Blessed Be fellow Montserratians. I am also doing a family tree. I have Daly, Daley, Weekes, Silcott, and Kirnon's as immediate family members but I do have Greenaway, Lee, West, Botswain, Fergus, Allen, and Fenton on my tree. The saying goes we are all cousins anyway. I am looking for information particularly on Sarah Joseph, Joseph John Daley, or the Sena's. Please contact me if you need any info as well and I will see what I can do.
Diana West Thompson
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Feb 3, 2013 @ 12:00 am
I join you Montserratians researching your roots. My grandparents were born there and I have been working on a family tree for a while. The surnames West, Boatswain, Daly, Roach, French and Williams figure prominently on my tree as do the areas of Plymouth, St Patricks, Bethel and Farms. If these names are familiar to you, please contact me by clicking on my name above. Hi Pamela, Eli...keep on searching!
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Feb 16, 2013 @ 5:05 am
Hi Diana! Still searching for the Willock link! If anyone here knows of a Louisa Willock married to Nicholas Riley, both of Montserrat please contact me.
Kristan
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Mar 4, 2013 @ 8:20 pm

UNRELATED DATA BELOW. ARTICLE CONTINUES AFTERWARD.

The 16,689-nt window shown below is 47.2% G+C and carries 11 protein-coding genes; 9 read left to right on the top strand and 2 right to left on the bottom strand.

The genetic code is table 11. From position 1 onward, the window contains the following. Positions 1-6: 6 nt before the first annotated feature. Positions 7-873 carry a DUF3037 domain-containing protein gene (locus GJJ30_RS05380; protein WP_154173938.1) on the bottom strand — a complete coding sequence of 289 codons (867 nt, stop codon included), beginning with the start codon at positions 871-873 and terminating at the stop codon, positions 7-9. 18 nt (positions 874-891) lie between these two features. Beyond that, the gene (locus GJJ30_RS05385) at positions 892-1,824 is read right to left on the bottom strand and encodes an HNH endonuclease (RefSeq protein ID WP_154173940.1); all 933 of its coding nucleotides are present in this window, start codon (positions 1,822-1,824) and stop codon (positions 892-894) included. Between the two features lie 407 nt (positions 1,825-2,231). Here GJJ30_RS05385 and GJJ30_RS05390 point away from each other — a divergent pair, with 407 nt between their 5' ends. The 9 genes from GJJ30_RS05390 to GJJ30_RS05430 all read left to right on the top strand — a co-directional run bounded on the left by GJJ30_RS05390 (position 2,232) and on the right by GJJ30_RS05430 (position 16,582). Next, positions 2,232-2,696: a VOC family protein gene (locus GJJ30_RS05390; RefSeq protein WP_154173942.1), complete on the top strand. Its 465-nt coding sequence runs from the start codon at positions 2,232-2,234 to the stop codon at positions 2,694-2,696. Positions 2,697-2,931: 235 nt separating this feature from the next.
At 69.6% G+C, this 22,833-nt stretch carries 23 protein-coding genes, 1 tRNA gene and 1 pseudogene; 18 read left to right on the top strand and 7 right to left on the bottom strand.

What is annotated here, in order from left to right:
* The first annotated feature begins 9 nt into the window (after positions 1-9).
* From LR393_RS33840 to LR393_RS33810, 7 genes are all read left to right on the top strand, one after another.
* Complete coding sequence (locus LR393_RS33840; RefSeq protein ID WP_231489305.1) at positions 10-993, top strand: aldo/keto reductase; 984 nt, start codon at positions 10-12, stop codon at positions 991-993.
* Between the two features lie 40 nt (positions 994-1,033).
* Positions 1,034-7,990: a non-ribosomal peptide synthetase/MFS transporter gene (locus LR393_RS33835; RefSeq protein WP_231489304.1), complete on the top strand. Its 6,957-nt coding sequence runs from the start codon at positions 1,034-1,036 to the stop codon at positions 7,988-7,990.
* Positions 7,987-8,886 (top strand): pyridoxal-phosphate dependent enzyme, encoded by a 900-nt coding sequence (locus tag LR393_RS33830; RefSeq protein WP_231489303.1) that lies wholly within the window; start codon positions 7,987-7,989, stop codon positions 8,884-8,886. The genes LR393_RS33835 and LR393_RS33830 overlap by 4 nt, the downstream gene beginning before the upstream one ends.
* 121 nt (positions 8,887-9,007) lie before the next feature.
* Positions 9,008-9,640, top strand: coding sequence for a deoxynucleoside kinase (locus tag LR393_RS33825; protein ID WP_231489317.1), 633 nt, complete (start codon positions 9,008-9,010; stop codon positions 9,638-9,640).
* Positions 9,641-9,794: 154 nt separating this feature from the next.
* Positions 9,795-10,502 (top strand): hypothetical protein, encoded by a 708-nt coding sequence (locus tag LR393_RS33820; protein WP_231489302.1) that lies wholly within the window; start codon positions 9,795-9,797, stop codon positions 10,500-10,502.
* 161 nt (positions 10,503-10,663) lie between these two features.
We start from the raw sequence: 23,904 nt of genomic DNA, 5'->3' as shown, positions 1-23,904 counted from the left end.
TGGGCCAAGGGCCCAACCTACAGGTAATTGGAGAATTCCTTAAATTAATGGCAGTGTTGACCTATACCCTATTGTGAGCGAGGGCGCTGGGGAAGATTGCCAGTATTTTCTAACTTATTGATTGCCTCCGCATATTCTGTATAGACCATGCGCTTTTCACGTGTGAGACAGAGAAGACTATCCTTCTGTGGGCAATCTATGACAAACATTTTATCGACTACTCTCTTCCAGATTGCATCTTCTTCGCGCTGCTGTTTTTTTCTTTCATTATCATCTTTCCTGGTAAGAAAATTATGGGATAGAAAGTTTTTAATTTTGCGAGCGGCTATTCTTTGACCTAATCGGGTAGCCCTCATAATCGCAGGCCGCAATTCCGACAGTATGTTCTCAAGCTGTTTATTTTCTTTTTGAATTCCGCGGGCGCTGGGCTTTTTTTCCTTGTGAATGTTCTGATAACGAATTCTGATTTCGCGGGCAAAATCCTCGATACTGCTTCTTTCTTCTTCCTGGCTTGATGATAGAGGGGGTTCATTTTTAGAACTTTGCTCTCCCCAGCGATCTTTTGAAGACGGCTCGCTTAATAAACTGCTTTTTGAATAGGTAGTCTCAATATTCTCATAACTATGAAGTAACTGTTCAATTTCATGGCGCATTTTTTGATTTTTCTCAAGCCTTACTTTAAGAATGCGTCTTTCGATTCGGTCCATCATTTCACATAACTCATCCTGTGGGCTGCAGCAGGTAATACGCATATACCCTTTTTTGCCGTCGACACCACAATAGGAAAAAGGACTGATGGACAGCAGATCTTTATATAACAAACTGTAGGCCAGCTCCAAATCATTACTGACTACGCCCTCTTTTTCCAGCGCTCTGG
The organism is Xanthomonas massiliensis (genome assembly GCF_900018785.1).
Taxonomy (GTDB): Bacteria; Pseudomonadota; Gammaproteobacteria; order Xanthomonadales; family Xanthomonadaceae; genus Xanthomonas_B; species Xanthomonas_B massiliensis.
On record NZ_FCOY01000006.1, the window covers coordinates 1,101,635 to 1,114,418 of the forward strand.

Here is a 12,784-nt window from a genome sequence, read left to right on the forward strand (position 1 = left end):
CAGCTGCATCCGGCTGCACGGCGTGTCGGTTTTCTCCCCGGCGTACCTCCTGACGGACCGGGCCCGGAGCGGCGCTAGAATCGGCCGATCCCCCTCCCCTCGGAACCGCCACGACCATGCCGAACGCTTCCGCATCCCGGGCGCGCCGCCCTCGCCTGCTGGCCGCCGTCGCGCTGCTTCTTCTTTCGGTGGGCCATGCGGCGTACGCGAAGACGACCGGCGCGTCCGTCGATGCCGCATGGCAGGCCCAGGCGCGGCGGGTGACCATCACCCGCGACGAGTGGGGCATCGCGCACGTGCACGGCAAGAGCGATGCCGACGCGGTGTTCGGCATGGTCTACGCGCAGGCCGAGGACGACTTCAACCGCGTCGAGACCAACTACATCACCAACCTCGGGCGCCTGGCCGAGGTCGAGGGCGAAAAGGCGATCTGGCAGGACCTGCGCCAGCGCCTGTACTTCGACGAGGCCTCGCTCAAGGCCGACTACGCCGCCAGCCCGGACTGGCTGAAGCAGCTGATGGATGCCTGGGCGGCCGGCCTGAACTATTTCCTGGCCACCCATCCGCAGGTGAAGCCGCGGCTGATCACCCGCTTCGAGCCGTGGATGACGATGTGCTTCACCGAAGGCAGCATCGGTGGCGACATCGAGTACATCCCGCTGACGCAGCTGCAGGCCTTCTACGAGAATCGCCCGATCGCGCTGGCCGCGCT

Hello,
My son is doing a project on Montserrat. He is trying to find some traditional dessert recipes.
Richard SHiell
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Apr 1, 2013 @ 1:01 am
To Charles Dowdye,
I have done considerable research on the old Shiell family of Montserrat. There were very influential in the early part of the 19th century and have left a few decendents on the island but many more have migrated away to the UK, USA, CAnada and Australia.
There are many variations on the spelling of the name and I have some interesting stories about a Mrs Dowdy in 1823 who felt that she was defrauded of her land and slaves. It had interesting consequences and Mathew Dowdy Shiell, a mullato Methodist lay-preacher and store-keeper may have be decended from one of her slaves. His son Matthew Phipps Shiell -1865-1947- (the "King of Redonda") lived all his adult life in Britain and was a prolific writer of adventure stories . Contact me for more details on richard.shiell@gmail.com
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Apr 16, 2013 @ 3:15 pm
I Am also a Decendent of Montserrat. I am currently looking for my family line which is Boatswain, Ryan, and Duberry. I'm glad to know that we are still out there, if you are apart of this family blood please contact me. I also know alot of Buntins as well. George Buntin, was actually my Grandmothers Husband.
Michael J. Farrell
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May 20, 2013 @ 5:17 pm
My name is Michael J. Farrell, I am a Descendent of Montserrat Island, I was born to Joseph and Sarah Farrell on December 12 1938. I am looking for any live relatives still living on the Island. I have lived in the USA since the early 70's. I am trying to reunite with my relatives. Please contact me at this Email address above.


M J. Farrell
Mona O'Garro
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Jun 4, 2013 @ 10:22 pm
Hi! My name is Mona O'Garro , my husband family are descendent of Montserrat. I'll be visiting this year in Dec for the first time and is do excited to see the country where my husband and his family was born.
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Jun 10, 2013 @ 1:01 am